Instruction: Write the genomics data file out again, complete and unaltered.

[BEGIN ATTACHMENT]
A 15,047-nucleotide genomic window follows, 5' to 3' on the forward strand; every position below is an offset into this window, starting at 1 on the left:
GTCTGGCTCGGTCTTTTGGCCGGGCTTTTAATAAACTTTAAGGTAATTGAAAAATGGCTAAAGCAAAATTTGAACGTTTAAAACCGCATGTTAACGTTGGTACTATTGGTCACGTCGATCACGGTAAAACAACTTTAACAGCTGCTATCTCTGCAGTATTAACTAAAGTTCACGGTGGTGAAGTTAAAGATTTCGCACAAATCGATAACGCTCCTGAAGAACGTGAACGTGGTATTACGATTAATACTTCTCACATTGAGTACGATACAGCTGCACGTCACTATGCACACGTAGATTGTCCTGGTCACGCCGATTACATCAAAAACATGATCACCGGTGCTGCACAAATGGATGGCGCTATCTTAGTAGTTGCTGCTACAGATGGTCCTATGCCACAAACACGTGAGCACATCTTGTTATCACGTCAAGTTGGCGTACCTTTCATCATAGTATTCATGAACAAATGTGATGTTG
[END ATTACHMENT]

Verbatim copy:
A 15,047-nucleotide genomic window follows, 5' to 3' on the forward strand; every position below is an offset into this window, starting at 1 on the left:
GTCTGGCTCGGTCTTTTGGCCGGGCTTTTAATAAACTTTAAGGTAATTGAAAAATGGCTAAAGCAAAATTTGAACGTTTAAAACCGCATGTTAACGTTGGTACTATTGGTCACGTCGATCACGGTAAAACAACTTTAACAGCTGCTATCTCTGCAGTATTAACTAAAGTTCACGGTGGTGAAGTTAAAGATTTCGCACAAATCGATAACGCTCCTGAAGAACGTGAACGTGGTATTACGATTAATACTTCTCACATTGAGTACGATACAGCTGCACGTCACTATGCACACGTAGATTGTCCTGGTCACGCCGATTACATCAAAAACATGATCACCGGTGCTGCACAAATGGATGGCGCTATCTTAGTAGTTGCTGCTACAGATGGTCCTATGCCACAAACACGTGAGCACATCTTGTTATCACGTCAAGTTGGCGTACCTTTCATCATAGTATTCATGAACAAATGTGATGTTG